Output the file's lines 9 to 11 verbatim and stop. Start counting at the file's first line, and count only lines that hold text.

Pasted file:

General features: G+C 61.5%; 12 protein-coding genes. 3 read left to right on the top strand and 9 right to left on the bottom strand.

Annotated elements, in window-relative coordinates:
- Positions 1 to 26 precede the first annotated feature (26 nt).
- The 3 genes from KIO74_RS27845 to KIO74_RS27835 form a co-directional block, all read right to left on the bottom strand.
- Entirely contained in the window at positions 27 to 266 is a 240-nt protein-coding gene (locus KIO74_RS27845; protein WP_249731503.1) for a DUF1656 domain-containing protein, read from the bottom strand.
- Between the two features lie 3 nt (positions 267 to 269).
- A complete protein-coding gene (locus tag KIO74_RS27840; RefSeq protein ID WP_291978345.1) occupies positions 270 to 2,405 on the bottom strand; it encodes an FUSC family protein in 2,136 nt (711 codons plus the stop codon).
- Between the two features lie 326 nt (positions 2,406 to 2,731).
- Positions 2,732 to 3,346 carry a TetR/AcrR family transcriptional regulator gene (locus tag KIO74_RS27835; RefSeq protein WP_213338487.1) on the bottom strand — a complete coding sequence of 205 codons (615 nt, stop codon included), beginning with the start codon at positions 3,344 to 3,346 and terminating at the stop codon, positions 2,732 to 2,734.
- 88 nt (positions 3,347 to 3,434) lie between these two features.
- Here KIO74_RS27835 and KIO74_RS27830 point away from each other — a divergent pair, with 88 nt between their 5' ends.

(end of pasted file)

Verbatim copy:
- Positions 2,732 to 3,346 carry a TetR/AcrR family transcriptional regulator gene (locus tag KIO74_RS27835; RefSeq protein WP_213338487.1) on the bottom strand — a complete coding sequence of 205 codons (615 nt, stop codon included), beginning with the start codon at positions 3,344 to 3,346 and terminating at the stop codon, positions 2,732 to 2,734.
- 88 nt (positions 3,347 to 3,434) lie between these two features.
- Here KIO74_RS27835 and KIO74_RS27830 point away from each other — a divergent pair, with 88 nt between their 5' ends.